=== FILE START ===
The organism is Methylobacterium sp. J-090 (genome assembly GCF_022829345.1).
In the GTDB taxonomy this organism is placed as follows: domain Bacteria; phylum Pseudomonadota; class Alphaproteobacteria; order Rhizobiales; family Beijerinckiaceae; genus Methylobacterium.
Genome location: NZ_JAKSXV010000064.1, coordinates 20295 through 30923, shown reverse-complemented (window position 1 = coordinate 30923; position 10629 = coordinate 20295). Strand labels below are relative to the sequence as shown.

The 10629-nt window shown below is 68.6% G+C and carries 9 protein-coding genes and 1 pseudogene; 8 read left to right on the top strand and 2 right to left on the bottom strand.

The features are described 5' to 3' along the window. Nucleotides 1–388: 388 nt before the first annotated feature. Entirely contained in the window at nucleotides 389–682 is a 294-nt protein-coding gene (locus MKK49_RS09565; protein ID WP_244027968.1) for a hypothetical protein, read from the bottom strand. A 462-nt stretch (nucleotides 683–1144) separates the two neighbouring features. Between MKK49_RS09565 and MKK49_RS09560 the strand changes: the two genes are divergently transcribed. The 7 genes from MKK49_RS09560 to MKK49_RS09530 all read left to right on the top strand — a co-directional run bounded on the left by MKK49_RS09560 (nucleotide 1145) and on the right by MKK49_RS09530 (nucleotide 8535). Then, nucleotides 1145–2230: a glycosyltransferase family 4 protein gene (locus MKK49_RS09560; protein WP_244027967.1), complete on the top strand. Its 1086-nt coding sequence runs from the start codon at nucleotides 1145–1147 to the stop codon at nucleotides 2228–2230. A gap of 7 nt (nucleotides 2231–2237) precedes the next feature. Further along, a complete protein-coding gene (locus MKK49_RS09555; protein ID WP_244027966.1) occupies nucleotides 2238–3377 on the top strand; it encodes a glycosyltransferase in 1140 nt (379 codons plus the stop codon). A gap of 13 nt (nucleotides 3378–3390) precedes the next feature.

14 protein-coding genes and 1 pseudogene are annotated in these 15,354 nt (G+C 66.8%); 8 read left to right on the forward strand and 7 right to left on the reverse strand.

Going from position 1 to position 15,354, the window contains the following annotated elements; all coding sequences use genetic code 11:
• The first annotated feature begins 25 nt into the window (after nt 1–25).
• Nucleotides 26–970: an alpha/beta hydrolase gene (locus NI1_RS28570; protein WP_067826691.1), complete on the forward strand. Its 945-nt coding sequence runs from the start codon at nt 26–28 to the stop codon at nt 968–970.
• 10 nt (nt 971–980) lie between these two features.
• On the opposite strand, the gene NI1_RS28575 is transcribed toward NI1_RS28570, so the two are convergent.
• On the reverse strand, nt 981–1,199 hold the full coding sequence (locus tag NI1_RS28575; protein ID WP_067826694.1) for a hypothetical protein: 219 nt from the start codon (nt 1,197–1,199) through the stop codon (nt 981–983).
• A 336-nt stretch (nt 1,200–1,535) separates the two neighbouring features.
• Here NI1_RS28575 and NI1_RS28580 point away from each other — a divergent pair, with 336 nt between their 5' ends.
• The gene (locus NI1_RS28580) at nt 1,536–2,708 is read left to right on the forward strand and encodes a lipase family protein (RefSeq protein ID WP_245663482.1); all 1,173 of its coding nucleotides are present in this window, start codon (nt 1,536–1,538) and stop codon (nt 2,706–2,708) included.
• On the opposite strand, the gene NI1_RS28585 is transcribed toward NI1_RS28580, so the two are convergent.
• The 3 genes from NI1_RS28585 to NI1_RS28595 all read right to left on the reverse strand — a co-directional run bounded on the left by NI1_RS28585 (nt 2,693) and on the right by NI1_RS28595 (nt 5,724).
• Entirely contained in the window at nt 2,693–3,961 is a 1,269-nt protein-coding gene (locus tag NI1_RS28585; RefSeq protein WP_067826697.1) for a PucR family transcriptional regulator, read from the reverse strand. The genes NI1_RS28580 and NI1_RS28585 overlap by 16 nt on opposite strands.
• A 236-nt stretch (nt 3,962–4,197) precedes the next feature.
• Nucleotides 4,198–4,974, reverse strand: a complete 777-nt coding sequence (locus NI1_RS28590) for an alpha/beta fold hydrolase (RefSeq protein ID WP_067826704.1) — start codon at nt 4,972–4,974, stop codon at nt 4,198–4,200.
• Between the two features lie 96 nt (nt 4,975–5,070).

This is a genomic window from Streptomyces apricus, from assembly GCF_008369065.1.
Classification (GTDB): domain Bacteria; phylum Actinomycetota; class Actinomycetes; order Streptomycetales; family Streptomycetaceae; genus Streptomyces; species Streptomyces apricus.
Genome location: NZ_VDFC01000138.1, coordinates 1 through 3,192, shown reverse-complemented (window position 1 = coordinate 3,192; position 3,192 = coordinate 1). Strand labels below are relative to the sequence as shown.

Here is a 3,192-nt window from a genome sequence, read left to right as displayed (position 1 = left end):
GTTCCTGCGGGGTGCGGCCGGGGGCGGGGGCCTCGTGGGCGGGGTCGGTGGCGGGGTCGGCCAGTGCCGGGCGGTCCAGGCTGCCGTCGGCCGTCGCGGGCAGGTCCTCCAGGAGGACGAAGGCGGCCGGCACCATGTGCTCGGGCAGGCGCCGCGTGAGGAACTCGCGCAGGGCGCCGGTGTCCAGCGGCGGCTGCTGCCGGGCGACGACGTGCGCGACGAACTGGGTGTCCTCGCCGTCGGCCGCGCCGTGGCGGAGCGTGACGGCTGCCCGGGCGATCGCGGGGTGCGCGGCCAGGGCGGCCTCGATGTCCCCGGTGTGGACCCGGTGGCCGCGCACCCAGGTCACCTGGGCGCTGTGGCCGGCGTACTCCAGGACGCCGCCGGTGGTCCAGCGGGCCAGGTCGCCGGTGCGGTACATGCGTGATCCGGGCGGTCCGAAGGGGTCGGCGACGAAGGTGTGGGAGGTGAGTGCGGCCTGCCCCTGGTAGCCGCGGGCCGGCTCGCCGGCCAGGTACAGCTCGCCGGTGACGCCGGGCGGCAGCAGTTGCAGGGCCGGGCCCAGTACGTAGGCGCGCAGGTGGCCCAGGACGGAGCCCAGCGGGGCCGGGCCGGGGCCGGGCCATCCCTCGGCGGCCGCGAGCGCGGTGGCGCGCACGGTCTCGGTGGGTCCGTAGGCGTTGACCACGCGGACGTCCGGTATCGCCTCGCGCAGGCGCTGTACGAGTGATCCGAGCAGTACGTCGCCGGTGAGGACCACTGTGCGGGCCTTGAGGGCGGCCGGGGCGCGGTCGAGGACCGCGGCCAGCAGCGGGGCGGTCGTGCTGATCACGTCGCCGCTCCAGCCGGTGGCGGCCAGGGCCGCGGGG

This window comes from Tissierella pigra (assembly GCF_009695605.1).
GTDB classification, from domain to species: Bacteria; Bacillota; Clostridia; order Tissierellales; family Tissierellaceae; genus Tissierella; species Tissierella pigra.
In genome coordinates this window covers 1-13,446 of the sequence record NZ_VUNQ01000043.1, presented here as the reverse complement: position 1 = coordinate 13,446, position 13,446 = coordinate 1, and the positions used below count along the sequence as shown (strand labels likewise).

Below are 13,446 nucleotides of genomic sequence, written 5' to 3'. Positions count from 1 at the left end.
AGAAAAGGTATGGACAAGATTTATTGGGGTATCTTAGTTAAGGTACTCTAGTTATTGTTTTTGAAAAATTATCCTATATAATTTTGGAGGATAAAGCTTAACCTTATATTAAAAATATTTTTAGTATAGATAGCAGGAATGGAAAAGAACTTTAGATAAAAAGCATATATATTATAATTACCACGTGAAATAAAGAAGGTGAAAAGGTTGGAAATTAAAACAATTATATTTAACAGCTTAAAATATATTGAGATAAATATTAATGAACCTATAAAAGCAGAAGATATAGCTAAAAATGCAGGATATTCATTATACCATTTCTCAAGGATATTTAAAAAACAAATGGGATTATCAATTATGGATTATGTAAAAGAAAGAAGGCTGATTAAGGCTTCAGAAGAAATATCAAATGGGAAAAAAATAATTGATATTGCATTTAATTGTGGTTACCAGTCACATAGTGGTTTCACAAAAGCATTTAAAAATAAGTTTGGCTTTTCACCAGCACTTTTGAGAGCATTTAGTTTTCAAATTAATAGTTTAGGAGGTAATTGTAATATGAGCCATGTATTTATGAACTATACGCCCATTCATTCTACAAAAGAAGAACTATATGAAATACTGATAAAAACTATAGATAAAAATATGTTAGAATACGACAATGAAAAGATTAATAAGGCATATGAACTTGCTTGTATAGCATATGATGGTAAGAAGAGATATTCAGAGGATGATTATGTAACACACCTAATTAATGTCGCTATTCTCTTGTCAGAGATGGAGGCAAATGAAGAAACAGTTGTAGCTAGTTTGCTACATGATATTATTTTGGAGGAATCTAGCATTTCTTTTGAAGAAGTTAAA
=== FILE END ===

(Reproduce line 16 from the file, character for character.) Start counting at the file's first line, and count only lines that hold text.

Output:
• On the opposite strand, the gene NI1_RS28585 is transcribed toward NI1_RS28580, so the two are convergent.